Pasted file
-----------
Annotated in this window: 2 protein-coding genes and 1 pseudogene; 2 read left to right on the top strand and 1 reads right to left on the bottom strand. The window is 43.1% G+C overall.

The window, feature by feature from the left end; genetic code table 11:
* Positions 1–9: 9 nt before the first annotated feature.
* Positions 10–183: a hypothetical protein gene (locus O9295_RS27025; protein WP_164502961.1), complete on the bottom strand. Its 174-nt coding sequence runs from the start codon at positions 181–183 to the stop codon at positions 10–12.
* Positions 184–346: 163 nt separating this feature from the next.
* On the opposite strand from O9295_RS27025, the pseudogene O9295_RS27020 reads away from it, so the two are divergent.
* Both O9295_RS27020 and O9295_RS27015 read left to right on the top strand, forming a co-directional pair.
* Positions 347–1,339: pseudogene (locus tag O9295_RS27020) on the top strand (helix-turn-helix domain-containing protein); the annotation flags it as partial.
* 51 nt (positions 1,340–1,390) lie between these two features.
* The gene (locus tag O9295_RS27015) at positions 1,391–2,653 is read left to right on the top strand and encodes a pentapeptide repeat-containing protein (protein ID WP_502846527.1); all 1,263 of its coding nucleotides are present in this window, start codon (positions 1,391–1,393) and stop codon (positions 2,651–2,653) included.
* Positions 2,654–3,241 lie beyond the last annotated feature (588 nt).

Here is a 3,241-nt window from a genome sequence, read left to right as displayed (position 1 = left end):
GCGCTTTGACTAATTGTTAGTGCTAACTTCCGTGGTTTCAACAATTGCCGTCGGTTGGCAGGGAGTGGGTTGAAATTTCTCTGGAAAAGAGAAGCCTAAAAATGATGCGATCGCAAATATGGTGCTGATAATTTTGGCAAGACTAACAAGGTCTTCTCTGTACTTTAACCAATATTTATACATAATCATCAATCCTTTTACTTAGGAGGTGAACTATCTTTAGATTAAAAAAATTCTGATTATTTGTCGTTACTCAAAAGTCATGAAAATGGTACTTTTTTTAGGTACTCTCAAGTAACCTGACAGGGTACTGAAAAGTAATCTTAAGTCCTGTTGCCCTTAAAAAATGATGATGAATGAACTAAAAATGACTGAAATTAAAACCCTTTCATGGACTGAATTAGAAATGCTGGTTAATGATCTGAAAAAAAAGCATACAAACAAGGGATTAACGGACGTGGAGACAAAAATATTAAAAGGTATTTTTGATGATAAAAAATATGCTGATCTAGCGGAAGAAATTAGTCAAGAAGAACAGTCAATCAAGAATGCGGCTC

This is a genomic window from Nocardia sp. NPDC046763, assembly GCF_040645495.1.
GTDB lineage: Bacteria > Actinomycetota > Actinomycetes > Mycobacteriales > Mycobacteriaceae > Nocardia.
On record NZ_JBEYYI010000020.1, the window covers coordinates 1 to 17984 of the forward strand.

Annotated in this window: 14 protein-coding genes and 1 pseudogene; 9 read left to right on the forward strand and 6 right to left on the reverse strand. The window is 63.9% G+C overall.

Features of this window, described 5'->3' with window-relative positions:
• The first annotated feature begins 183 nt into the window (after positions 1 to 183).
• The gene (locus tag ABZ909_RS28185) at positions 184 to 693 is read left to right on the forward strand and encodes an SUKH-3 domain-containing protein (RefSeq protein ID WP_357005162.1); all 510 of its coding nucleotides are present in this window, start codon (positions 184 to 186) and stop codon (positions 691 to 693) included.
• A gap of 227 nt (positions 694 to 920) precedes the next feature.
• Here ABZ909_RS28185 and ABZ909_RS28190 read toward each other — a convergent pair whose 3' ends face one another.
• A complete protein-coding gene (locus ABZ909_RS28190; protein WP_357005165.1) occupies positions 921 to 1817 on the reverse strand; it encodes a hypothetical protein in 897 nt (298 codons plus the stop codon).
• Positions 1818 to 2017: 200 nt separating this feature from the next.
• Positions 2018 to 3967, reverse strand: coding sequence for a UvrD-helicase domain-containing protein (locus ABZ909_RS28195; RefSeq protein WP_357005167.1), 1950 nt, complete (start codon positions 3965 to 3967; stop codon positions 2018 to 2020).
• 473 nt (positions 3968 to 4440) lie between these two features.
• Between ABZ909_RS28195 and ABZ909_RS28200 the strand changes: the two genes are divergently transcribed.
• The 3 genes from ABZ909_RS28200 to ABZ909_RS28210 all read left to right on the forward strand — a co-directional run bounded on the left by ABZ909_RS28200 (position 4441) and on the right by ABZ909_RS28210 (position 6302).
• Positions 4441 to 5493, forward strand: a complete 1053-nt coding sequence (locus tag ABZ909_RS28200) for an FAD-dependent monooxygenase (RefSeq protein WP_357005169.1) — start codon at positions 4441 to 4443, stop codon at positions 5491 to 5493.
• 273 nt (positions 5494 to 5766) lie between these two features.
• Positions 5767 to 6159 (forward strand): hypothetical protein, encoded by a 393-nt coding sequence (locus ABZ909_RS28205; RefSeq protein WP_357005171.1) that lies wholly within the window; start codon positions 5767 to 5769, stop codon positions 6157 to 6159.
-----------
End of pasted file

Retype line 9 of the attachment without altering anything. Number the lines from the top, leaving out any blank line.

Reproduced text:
* 51 nt (positions 1,340–1,390) lie between these two features.